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When Pregnant Women Need Medicine, They Encounter A Void

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A few years ago, almost every aspect of Rosanne Mottola's life was governed by the feeling in her gut. Literally.

"I experienced extreme urgency to have to use the bathroom. Pain. Bleeding," says Mottola, who has ulcerative colitis. "A lot of times I would go the whole day without eating," she says, so that she wouldn't have to rush to the bathroom so often.

When her disease acted up, it was painful and exhausting. The steroid treatment made it hard to sleep, and she put on so much weight that she'd get what she calls "chipmunk cheeks."

"So it was not easy," says Mottola, who is 31 and lives in Staten Island, N.Y.

Then, right before her wedding, it got worse. The doctors said she had two options: Get her large intestine removed and replaced with a colostomy bag, or try a mix of two drugs that might or might not work. She chose the drug combo.

"And it did the trick," says Mottola. "It gave me back a quality of life."

So for a while, Mottola got on with her life with no stress. And then she got pregnant.

One of the drugs Mottola was taking, a chemotherapy drug called 6-mercaptopurine, has shown some signs it could cause problems including birth defects and preterm birth. The other, the immune system suppressant infliximab, hadn't been studied enough in humans to know what would happen.

"It made me extremely nervous," says Mottola. "I must have had four conversations with my doctor. I kept calling him. I said, 'Are you sure that I can do this? Are you sure this is safe? Are you sure that the baby won't be affected?' "

Her obstetrician wanted more information. A pediatrician basically said, "No way, you cannot breast-feed on those drugs." And Mottola worried that the fetus might absorb some of the medication, potentially making it harder for the baby to fight off infections once he was born.

But her gastroenterologist, who had worked with patients like Mottola and was up to date on the research, reassured her that it would be fine. So in the end, she decided to stick with it.

"At the end of the day, I had a very healthy pregnancy. I probably felt the best I've ever felt since my diagnosis," she says.

And these days, her 1 1/2-year-old son is up to all sorts of things.

"Oh, my gosh, climbing, talking. He's very inquisitive, loves reading books. He's healthy, he's thriving, and it was the right call," she says.

Even though things worked out for Mottola and her family, the doubt that she and her husband experienced during the pregnancy is not a happy place for expecting parents.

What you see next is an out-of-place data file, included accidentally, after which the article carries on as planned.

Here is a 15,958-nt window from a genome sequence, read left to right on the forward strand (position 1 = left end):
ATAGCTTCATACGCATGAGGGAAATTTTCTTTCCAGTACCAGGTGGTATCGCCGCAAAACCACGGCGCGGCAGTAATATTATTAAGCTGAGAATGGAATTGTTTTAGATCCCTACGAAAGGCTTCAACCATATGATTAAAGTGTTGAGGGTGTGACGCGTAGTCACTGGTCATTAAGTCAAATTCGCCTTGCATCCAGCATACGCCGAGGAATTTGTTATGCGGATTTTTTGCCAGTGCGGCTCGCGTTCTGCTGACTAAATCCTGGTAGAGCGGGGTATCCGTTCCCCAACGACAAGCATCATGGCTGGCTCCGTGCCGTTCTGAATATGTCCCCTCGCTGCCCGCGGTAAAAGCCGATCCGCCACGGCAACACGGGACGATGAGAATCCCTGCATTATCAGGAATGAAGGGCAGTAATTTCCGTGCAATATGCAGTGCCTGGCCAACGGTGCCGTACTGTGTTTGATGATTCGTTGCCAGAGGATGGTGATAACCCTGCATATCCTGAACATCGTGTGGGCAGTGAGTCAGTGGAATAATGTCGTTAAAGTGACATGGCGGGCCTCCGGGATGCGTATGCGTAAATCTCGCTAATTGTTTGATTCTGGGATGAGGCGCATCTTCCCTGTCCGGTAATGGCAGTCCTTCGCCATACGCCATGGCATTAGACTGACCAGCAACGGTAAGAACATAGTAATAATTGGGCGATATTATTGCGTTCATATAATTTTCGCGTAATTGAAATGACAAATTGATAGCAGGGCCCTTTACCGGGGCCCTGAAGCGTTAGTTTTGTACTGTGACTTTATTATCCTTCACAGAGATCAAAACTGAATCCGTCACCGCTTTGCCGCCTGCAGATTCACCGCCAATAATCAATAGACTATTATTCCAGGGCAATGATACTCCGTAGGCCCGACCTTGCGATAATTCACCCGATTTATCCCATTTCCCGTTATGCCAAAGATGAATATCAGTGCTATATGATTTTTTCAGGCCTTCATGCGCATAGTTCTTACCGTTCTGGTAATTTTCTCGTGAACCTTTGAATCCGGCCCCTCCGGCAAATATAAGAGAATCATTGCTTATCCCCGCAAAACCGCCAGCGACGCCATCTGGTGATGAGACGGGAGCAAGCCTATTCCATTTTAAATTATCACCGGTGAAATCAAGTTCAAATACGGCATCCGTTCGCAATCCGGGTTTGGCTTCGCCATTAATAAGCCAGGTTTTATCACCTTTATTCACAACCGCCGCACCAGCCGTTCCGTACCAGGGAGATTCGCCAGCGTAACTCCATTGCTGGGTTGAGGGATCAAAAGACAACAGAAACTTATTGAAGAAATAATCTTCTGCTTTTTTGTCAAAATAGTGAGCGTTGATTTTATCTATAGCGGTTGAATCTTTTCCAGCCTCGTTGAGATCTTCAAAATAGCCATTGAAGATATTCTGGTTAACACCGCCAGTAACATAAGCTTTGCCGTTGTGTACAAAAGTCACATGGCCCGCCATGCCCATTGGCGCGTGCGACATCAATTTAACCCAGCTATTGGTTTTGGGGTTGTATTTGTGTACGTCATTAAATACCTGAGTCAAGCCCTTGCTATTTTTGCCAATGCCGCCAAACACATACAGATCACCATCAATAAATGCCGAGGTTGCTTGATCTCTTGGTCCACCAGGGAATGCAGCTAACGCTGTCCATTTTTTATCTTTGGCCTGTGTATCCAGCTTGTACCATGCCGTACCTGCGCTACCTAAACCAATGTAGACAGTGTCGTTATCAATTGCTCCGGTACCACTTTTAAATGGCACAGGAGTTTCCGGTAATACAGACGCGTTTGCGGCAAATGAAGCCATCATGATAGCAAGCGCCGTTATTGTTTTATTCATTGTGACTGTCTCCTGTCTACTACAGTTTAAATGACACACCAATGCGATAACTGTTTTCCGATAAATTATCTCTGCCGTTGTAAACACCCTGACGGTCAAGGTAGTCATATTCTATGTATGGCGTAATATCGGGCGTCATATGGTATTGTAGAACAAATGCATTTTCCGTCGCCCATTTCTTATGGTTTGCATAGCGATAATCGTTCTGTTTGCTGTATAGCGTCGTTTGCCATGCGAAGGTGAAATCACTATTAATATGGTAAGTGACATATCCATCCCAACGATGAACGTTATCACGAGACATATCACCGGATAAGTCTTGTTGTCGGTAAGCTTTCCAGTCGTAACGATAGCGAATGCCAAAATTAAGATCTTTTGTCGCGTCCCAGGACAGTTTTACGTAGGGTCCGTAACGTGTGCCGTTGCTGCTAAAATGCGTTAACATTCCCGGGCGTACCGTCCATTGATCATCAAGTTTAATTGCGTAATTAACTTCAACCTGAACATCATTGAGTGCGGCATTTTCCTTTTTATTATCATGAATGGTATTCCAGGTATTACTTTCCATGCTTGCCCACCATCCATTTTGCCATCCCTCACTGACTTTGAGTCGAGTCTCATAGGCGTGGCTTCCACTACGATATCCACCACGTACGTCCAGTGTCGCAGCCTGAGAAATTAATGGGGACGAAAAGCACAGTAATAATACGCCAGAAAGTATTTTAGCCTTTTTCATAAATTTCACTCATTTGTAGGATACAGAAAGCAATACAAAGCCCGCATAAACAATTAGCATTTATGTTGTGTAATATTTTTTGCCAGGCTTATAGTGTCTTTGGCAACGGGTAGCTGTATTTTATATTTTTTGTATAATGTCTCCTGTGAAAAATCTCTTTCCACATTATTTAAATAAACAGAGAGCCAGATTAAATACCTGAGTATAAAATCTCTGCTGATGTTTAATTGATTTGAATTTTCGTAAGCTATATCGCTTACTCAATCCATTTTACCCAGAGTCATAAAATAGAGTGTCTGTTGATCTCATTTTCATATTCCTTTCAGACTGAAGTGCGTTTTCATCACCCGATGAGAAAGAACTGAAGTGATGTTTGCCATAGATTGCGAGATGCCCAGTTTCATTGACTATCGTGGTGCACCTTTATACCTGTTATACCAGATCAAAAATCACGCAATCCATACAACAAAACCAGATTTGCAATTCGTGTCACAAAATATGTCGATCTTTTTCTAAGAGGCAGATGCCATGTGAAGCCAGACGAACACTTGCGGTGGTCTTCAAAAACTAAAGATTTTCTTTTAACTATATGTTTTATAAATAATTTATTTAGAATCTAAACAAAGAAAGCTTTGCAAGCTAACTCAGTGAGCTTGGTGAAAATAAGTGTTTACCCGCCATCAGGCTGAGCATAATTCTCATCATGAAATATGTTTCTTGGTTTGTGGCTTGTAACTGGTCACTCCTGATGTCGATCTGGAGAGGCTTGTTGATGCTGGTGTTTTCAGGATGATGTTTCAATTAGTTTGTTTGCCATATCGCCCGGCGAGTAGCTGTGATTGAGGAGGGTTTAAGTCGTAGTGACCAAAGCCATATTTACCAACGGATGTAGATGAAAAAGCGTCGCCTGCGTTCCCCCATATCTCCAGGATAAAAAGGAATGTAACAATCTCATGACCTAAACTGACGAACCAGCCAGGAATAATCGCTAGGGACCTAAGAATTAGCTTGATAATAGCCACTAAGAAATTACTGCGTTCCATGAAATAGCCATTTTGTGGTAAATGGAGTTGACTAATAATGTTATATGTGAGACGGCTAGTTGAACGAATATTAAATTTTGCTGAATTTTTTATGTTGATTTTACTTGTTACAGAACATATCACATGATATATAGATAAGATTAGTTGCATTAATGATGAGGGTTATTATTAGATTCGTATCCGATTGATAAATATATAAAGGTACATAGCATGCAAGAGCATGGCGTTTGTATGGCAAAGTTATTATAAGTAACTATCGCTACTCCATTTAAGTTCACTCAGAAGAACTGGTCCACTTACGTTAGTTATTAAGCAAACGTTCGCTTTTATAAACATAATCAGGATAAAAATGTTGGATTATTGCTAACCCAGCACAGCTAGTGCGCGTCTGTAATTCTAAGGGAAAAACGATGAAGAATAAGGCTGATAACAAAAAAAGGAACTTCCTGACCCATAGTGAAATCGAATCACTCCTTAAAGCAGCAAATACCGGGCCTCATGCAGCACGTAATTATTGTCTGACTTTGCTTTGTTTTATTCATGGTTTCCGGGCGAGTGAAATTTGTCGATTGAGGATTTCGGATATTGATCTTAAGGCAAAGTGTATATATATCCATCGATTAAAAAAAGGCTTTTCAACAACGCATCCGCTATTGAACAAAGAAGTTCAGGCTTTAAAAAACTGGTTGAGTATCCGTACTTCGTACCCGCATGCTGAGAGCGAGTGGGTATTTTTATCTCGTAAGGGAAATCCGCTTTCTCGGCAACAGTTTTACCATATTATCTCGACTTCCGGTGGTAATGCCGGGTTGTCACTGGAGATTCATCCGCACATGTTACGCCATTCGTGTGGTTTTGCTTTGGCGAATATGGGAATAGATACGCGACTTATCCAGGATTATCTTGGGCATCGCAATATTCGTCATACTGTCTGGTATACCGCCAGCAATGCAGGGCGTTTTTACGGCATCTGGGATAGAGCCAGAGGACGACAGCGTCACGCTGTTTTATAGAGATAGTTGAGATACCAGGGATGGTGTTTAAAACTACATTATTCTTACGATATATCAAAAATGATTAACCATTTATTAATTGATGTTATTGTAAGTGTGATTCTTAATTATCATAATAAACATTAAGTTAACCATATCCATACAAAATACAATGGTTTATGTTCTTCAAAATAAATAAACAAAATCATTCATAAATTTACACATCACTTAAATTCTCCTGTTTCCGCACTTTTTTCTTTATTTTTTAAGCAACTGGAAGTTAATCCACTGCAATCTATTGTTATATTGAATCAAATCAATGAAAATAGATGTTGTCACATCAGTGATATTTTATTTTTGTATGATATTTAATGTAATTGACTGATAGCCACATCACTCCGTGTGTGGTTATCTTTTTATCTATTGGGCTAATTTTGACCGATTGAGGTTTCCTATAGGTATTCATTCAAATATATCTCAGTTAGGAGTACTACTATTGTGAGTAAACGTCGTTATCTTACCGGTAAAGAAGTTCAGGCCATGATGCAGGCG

And unfortunately, Mottola is not alone. The CDC estimates that 70 percent of pregnant women in the U.S. take at least one prescription drug — whether it's for something like colitis or diabetes, or just allergies.

And a lot of them are stuck in the same spot as Mottola, wondering if the drugs they need might do any harm, says Maggie Little, a bioethicist at Georgetown University.

"There's actually shockingly little that we know about how to treat illness during pregnancy," she says.

Little says there are only about a dozen medications in the U.S. that are approved as safe during pregnancy. For people who want to know more about the safety of the medication they're taking, the CDC suggests two resources — MotherToBaby, which is run by the Organization of Teratology Information Specialists, and LactMed, which is run out of the National Institutes of Health.

But the CDC acknowledges that as pregnant women aren't usually included in drug safety studies, we know very little about the effects of most medication on pregnancy. Little says this means a lot of drugs go to market without any information on how they act in pregnant women.

"Hundreds of medicines are responsibly and importantly used during pregnancy, because pregnant women get ill and ill women get pregnant," Little says. "The point is, we need to get more information on how to use those drugs during pregnancy to make sure they're the most effective and the safest for use during that time."

That's why she's working with a group of researchers to figure out how to get more information in a responsible way. "We are looking at finding ethical pathways to doing the needed research with pregnant women," says Little.

There's an understandable squeamishness toward the idea of testing medications on pregnant women.

For one, there's no way for a fetus to consent to a drug trial. Secondly, researchers, academic institutions and pharmaceutical companies are really afraid of what could go wrong.